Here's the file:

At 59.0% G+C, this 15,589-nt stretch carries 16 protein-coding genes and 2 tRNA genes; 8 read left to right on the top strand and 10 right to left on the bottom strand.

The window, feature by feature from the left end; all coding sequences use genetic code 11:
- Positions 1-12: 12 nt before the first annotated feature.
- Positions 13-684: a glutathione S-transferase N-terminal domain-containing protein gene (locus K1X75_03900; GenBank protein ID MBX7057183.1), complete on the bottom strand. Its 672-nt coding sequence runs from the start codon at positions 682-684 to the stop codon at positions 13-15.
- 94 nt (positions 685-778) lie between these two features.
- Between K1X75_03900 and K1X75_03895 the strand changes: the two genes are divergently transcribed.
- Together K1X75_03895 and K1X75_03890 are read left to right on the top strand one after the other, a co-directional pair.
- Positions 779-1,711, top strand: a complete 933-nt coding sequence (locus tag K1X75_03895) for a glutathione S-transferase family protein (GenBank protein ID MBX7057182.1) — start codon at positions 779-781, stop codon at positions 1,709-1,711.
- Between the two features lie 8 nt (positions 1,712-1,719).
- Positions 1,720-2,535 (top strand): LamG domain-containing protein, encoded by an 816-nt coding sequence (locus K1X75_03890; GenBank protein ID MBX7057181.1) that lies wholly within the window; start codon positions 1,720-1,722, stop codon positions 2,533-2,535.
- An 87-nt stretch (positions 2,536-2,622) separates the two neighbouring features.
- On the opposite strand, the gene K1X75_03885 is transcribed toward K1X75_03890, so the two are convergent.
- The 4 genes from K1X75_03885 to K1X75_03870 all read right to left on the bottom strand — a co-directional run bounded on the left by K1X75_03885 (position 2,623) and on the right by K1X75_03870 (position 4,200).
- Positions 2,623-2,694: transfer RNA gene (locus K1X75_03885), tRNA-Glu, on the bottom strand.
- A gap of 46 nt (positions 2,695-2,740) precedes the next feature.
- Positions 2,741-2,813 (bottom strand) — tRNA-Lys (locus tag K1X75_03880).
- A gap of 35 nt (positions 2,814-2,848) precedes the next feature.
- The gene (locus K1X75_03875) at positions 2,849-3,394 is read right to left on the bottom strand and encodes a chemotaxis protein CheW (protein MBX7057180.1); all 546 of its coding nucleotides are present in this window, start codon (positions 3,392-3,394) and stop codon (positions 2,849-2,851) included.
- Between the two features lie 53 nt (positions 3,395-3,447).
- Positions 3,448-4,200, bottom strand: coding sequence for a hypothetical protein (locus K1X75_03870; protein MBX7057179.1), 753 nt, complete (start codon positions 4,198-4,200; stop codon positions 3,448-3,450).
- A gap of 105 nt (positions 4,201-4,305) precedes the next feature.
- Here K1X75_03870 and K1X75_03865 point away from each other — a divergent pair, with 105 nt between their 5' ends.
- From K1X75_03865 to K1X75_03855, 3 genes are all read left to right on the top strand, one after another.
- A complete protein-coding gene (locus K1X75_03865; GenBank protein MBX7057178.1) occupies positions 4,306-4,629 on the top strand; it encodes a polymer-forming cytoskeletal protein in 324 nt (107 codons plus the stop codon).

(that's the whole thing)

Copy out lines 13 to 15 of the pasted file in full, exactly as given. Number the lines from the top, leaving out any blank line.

- The 4 genes from K1X75_03885 to K1X75_03870 all read right to left on the bottom strand — a co-directional run bounded on the left by K1X75_03885 (position 2,623) and on the right by K1X75_03870 (position 4,200).
- Positions 2,623-2,694: transfer RNA gene (locus K1X75_03885), tRNA-Glu, on the bottom strand.
- A gap of 46 nt (positions 2,695-2,740) precedes the next feature.